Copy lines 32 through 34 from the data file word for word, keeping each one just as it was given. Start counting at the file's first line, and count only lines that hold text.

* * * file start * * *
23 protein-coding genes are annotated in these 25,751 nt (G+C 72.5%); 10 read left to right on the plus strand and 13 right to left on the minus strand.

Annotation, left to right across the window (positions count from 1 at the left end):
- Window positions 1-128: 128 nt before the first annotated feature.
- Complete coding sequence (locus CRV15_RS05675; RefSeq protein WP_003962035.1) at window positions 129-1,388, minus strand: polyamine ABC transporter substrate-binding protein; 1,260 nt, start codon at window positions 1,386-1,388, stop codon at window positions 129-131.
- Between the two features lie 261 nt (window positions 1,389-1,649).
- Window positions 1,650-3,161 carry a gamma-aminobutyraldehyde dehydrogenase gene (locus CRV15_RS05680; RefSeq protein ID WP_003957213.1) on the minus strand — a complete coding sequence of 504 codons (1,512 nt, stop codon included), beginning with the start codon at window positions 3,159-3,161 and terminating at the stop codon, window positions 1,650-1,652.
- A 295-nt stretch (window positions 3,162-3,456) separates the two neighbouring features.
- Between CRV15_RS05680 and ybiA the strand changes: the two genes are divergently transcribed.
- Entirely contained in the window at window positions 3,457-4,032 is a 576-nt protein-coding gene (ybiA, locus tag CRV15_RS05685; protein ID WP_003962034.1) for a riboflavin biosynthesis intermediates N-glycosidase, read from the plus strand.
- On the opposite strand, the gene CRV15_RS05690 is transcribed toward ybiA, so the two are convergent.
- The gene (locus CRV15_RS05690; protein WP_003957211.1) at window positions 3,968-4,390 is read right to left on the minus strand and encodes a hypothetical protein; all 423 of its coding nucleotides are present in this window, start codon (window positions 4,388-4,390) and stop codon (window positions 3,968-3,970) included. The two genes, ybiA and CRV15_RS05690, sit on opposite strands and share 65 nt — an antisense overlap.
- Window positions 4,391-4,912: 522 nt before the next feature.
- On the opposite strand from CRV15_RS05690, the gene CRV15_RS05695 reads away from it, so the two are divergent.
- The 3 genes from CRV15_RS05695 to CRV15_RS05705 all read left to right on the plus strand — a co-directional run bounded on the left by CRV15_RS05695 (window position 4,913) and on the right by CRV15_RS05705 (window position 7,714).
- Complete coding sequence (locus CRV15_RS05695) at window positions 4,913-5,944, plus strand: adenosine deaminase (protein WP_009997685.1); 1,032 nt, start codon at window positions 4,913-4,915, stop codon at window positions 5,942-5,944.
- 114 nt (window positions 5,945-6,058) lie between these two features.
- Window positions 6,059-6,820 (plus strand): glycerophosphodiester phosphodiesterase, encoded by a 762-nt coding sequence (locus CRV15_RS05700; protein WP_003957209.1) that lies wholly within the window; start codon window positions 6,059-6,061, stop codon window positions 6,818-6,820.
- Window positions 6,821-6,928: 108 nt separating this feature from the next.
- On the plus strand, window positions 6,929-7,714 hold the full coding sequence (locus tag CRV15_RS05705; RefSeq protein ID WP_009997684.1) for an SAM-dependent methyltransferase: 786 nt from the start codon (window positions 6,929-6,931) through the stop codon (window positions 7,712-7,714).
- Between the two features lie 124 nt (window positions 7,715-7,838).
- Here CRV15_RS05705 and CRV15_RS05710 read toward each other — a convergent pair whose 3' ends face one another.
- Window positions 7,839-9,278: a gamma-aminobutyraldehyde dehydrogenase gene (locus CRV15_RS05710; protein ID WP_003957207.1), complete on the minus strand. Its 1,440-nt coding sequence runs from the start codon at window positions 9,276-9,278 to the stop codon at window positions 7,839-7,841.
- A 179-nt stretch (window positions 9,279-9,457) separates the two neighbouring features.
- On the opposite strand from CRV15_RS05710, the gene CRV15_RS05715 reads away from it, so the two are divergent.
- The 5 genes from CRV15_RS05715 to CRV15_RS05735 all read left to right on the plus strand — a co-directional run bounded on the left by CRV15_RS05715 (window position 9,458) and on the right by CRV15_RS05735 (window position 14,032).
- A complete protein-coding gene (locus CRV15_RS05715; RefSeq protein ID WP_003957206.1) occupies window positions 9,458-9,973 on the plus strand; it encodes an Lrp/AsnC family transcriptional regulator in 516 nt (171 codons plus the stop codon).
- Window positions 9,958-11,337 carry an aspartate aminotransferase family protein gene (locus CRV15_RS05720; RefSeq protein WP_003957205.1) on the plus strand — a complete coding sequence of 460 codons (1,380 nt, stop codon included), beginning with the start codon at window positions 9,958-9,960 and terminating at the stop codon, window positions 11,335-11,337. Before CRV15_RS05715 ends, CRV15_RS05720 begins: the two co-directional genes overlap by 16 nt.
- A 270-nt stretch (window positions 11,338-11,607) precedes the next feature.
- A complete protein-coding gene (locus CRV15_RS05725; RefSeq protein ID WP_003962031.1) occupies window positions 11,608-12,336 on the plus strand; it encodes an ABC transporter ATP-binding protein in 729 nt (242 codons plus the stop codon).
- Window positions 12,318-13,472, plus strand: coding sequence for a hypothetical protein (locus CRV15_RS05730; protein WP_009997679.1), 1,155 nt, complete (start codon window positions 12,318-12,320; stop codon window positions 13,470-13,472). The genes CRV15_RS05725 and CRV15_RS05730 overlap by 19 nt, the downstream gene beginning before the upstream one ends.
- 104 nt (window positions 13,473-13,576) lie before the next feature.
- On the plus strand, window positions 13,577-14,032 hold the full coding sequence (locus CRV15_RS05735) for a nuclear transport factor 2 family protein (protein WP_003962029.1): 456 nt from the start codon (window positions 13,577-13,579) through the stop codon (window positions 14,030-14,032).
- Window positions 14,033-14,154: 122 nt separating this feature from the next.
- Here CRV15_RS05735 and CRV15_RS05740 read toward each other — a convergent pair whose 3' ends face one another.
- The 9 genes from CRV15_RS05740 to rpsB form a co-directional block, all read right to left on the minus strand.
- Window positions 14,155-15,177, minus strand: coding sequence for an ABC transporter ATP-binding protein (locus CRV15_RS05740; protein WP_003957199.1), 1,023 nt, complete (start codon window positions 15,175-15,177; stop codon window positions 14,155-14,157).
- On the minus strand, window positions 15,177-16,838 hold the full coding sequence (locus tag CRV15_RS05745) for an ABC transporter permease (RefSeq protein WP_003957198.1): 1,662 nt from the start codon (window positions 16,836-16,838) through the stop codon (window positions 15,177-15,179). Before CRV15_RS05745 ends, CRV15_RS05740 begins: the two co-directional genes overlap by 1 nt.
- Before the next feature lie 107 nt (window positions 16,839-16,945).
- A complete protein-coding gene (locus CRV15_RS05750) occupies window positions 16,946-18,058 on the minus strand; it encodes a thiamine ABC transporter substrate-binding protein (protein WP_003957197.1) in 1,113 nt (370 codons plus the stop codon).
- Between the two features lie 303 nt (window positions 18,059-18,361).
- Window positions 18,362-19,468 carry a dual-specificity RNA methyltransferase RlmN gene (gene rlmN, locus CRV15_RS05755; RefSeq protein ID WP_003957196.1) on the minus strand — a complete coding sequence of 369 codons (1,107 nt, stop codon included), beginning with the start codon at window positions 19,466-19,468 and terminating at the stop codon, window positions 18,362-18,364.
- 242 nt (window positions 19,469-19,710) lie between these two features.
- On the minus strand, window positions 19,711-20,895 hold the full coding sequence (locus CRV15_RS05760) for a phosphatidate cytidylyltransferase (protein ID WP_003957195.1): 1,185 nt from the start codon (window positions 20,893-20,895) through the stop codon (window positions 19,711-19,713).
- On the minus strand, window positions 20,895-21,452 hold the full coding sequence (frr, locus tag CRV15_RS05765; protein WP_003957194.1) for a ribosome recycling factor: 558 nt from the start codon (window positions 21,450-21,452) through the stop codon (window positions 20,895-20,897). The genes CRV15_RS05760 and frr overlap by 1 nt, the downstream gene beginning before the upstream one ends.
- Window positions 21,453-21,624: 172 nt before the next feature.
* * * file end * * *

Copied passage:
- On the plus strand, window positions 13,577-14,032 hold the full coding sequence (locus CRV15_RS05735) for a nuclear transport factor 2 family protein (protein WP_003962029.1): 456 nt from the start codon (window positions 13,577-13,579) through the stop codon (window positions 14,030-14,032).
- Window positions 14,033-14,154: 122 nt separating this feature from the next.
- Here CRV15_RS05735 and CRV15_RS05740 read toward each other — a convergent pair whose 3' ends face one another.